National Park Service U.S. Department of the Interior

National Register of Historic Places Program

The National Register of Historic Places is the official list of the Nation's historic places worthy of preservation. Authorized by the National Historic Preservation Act of 1966, the National Park Service's National Register of Historic Places is part of a national program to coordinate and support public and private efforts to identify, evaluate, and protect America's historic and archeological resources.


Property Name Saul, B.F., Building
Reference Number 16000685
State DC
County District of Columbia
Town Washington
Street Address 925 15th St., NW.
Multiple Property Submission Name N/A
Status Listed 10/4/2016
Link to full file
The B.F. Saul Building, constructed in 1924 at 925 15th Street NW, is a five-story, Classical Revival-style building designed by notable local architect George N. Ray for the B.F. Saul Company, a major local real estate firm as a combination bank/office building. The building abuts the 1917 Davidson Building on its north and the 1924 Colonial Mortgage Building on its south, and is one of a collection of early 20th-century office buildings that surround McPherson Square. This collection of buildings represents the transition of the square from residential to offices, as well as the growth of the city's financial district from south of I Street to north of McPherson Square. During the 19th century, banks and offices related to the city's financial interests were centered on lower 15th Street across from and north of the Treasury Building and around 14th and G Streets. By the early 20th century, however, the development of office buildings associated with the city's financial markets began to push north to McPherson Square and in the process completely transformed what had been a wealthy residential neighborhood of 19th-century residences into a commercial/office building area.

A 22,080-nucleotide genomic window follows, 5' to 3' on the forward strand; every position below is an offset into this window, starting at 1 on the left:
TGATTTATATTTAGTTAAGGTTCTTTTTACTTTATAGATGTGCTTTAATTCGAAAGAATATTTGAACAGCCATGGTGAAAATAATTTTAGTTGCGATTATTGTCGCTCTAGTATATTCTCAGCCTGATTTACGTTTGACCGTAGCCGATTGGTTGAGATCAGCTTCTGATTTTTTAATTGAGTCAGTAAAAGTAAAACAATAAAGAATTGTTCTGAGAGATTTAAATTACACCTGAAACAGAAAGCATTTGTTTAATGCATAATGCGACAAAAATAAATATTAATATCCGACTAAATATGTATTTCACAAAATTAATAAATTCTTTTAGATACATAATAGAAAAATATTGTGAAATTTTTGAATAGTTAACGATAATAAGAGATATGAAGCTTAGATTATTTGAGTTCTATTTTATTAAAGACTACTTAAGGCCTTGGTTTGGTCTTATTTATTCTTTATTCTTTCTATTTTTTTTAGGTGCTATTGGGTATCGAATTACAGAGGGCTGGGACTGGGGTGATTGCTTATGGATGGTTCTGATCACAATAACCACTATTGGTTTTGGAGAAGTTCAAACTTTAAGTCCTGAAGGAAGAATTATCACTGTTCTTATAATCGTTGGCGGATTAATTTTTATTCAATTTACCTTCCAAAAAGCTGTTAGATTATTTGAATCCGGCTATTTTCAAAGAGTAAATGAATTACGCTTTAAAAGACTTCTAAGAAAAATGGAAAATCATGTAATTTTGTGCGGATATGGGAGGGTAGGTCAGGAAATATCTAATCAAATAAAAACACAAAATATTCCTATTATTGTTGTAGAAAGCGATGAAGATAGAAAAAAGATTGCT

Any Associated Files


Weekly List Search Page

Properties are listed in the National Register of Historic Places under four criteria: A, B, C, and D. For information on what these criterion are and how they are applied, please see our Bulletin on How to Apply the National Register Criteria